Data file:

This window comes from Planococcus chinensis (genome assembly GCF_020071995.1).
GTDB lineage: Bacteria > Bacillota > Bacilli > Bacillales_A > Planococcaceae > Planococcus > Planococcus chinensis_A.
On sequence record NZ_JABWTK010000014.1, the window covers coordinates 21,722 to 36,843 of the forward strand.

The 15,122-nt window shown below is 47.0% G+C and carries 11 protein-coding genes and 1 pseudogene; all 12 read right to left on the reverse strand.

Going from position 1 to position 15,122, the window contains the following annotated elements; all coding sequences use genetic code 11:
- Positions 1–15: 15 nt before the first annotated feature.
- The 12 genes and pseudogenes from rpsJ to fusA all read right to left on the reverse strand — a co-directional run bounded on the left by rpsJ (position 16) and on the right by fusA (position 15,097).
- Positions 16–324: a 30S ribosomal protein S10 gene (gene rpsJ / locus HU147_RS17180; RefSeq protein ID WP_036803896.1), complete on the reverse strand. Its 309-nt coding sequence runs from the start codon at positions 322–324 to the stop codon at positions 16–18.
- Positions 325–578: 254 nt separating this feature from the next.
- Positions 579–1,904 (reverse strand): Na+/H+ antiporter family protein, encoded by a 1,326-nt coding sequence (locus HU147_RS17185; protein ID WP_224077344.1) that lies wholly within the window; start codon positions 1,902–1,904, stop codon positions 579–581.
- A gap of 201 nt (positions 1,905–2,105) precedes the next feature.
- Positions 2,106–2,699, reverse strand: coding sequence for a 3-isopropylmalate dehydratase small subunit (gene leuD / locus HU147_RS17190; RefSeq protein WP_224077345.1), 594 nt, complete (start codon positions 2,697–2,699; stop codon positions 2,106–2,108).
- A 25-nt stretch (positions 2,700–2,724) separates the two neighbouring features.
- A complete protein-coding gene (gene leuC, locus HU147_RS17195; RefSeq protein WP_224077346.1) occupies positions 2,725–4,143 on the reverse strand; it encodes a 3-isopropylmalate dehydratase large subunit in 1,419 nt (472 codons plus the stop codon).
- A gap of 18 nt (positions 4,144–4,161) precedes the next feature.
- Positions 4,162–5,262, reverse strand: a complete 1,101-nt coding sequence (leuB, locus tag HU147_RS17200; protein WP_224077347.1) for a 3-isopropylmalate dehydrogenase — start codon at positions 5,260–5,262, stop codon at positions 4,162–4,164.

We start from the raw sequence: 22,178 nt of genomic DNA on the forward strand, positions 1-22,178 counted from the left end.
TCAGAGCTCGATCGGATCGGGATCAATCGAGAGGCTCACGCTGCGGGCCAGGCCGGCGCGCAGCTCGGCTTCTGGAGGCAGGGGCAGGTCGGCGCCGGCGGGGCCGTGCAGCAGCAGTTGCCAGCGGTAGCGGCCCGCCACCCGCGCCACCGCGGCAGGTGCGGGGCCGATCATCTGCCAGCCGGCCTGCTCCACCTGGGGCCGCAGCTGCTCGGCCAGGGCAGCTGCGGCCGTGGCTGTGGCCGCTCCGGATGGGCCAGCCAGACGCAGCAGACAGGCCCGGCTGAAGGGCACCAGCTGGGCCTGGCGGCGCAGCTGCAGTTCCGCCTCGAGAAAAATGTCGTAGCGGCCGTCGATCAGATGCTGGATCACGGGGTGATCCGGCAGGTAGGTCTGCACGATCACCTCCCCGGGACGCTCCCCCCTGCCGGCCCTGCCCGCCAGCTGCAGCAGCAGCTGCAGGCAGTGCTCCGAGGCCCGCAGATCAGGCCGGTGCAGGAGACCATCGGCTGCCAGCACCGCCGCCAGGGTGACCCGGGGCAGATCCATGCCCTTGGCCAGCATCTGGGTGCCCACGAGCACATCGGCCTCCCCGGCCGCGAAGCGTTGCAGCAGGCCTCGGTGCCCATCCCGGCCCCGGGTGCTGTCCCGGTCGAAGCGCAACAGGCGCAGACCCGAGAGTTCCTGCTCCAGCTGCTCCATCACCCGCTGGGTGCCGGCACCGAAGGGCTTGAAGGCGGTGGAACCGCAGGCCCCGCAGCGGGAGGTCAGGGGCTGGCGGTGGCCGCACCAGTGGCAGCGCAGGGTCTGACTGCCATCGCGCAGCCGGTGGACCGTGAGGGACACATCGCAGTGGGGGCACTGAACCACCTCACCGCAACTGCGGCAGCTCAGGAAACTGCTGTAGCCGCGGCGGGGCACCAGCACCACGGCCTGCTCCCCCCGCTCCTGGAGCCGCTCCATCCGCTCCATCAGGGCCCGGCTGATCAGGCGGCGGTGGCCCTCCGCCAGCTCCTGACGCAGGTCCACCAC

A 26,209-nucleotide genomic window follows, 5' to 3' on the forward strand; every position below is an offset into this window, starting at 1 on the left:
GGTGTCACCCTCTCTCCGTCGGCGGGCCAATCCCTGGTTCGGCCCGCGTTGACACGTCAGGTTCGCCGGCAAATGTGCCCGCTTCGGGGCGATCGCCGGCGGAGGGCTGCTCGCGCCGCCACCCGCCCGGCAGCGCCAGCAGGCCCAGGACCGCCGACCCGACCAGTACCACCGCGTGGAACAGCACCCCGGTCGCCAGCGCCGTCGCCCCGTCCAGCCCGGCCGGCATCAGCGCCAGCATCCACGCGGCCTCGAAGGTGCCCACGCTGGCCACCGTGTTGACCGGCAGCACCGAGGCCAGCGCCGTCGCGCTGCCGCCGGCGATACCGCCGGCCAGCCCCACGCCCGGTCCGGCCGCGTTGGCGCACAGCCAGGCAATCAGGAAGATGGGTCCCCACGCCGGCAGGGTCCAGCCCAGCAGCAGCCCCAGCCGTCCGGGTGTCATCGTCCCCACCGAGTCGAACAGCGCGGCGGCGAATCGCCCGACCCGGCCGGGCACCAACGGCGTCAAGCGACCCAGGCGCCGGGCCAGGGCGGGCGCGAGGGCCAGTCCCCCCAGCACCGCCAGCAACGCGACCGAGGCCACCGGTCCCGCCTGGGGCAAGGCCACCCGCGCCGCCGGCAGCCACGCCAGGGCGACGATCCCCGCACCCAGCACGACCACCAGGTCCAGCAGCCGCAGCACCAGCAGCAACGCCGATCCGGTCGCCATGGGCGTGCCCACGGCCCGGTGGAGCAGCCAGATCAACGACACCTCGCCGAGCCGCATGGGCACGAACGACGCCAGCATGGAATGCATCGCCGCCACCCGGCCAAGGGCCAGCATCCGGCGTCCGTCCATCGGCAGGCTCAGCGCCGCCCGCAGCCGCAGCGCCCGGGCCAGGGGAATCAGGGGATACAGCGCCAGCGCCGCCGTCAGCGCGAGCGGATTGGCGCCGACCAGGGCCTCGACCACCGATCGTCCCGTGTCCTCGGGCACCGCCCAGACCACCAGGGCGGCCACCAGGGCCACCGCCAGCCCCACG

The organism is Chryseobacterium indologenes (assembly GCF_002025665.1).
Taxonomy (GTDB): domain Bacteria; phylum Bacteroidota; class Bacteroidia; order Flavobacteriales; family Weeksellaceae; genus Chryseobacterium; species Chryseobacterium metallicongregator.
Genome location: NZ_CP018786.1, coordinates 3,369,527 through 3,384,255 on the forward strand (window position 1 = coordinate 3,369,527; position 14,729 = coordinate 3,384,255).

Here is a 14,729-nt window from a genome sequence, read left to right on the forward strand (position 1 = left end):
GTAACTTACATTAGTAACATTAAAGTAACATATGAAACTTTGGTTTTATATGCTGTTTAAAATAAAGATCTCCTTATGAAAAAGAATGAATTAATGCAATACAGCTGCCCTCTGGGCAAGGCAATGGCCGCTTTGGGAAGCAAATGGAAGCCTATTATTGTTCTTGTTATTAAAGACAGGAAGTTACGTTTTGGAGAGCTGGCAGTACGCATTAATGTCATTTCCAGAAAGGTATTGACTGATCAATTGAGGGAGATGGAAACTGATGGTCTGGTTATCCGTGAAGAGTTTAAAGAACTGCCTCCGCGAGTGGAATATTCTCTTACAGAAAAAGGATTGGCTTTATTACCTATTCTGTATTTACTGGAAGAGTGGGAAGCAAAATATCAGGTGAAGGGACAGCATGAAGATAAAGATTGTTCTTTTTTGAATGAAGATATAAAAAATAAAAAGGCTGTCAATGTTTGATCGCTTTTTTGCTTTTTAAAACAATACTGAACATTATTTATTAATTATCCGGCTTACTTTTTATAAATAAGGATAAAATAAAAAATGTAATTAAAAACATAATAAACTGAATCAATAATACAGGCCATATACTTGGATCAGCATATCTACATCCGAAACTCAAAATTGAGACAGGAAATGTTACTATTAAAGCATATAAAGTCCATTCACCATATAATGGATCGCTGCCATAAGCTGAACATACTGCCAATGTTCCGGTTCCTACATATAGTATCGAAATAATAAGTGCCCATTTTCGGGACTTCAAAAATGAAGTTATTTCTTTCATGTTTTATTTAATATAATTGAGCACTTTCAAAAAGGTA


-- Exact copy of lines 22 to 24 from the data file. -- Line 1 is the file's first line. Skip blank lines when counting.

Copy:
Taxonomy (GTDB): domain Bacteria; phylum Bacteroidota; class Bacteroidia; order Flavobacteriales; family Weeksellaceae; genus Chryseobacterium; species Chryseobacterium metallicongregator.
Genome location: NZ_CP018786.1, coordinates 3,369,527 through 3,384,255 on the forward strand (window position 1 = coordinate 3,369,527; position 14,729 = coordinate 3,384,255).

Here is a 14,729-nt window from a genome sequence, read left to right on the forward strand (position 1 = left end):